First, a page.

As the world permits hope to smile, like the pale Spring sun of late February, boxing is emerging squinting and yawning from the hibernation of Winter and the grip of the COVID pandemic. Shows and events are beginning to populate the diary, fights are happening and momentum is being wrested from the inertia of lockdown.
There has been chaos too. Boxing isn’t boxing without its signature melodrama, the myopia of judges and the sanctioning bodies’ eternal shenanigans. Certainly, there was enough action committed to record to award another Fighter of The Month to follow in the steps of Ryan Garcia who won the equivalent January prize.
The criteria for consideration for the award, as the previous winners illustrate, is more nuanced than merely selecting the victor of the highest profile bout that occurred within the month. If so, Mexican superstar Saul Alvarez, would likely sweep up the award every time he boxes. Often, as is my predisposition, an underdog will secure the acknowledgement on the basis of the upset they caused. Cedric Boswell was a winner back in 2008 following his destruction of Roman Greenberg by way of example. A defeat so comprehensive, Roman never fought again and disappeared from view and toward much darker worlds. Cedric failed to capitalise and was struck off for PED offences some years later. I let him keep the award. He’d suffered enough.
Occasionally, it can be the nature of the performance as much as the significance. Last month the fact Ryan Garcia not only beat the best opponent of his career but had to climb off the canvas to do so added substance to the victory rather than detracted from it.
This month saw a series of notable fights, although the COVID factor continued to impact cards across the world with fights lost as boxers were diagnosed with the virus.
The biggest upset this month occurred in a Featherweight contest between Josh Warrington, who stepped down as the IBF Champion in the prelude to the fight, and Mexican Mauricio Lara. Warrington, a huge fan favourite, appeared to miss his partisan support and certainly suffered with the age old problems of ring rust and overlooking his supposedly low risk opponent. Slow but heavy handed, Lara, a 10/1 underdog, shrugged off Warrington’s early success to knockdown the former champion heavily in the 4th. The fight should have been stopped there and then, it wasn’t, and with Warrington on stiff and uncooperative legs, he suffered further in the fifth. He never really recovered and by the 9th, was tired and in harm’s way. Lara finishing the job definitively.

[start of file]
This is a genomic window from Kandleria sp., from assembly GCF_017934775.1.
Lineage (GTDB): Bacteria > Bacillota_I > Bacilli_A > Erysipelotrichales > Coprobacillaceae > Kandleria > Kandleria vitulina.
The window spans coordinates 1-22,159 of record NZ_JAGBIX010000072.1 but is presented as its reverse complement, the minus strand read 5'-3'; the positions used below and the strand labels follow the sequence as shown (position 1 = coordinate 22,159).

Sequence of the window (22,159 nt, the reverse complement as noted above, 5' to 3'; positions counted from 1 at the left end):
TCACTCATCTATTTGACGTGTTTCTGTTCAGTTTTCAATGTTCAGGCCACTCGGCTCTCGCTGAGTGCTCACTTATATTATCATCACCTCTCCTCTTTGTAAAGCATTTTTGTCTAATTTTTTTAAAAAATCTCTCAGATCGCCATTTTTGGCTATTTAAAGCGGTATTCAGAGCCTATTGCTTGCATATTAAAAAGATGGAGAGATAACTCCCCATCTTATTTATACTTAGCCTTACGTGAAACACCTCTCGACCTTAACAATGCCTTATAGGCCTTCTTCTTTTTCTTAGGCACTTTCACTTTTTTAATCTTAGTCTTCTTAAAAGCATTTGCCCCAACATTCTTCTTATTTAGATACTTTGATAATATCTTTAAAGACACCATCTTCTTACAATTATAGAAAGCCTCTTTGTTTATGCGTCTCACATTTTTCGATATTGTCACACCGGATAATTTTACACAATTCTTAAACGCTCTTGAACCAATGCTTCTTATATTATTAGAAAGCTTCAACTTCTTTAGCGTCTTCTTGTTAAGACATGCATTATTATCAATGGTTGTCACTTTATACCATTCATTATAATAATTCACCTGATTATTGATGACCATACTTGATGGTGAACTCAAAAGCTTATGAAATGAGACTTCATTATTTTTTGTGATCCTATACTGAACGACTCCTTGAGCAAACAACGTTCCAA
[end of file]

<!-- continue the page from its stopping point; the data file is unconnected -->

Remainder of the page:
Perhaps disparaging to view a champion defending their belt as an upset, but challenger Pretty Boy Josh Kelly had been widely tipped to overcome 32-year-old European Champion David Avanesyan in their clash last week. Kelly found the Armenian Russian, who boxes out of Newark, England these days, far too dogged and durable and after early success found himself bloodied, battered and bereft of resistance by the mid-point, a white towel from the corner confirmation of the view. Avanesyan was a popular and deserved winner.
Elsewhere, the aforementioned Saul ‘Canelo’ Alvarez dispatched the WBC’s mandatory challenger Avi Yildrim to restate his dominance in the Super-Middleweight division and expose, if exposure is really necessary, the absurdity of the WBC’s processes. Yildrim may be the most ill-qualified challenger since the retiring Eddie Croft was sanctioned to box Erik Morales in a bout first mooted as an exhibition. None of the sanctioning bodies have any shame. Credit for Canelo opting to box Yildrim, between the victory over Callum Smith and the scheduled ‘unification’ with Billy Joe Saunders in May, rather than negotiate side-steps with the WBC and Yildrim in the background. If boxing is a game, Canelo is a belligerent and determined player.
Final consideration too for American Jerry Forest. Knockdown in rounds 1, 2 and 3 of a 10 round contest, the 32 year old proved durable and determined against unbeaten Chinese giant Zhilei Zhang, earning a creditable draw.
Despite these worthy cases, Lara and Avanesyan strongest among them, the winner of the February award is, unquestionably, Oscar Valdez who first out boxed the bigger Miguel Berchelt and then duly knocked him out with a left hook that will contend for punch of the year come December. It was a devastating shot leaving Berchelt prone on the canvas having first fallen in slow motion to land there. The fact Valdez was one of the fellow champions at Featherweight Josh Warrington was pursuing, prior to his loss, an explicit reminder of how fickle fortunes can be in the boxing world. Equals a year ago, they are now treading very different paths.
Congratulations to Oscar Valdez.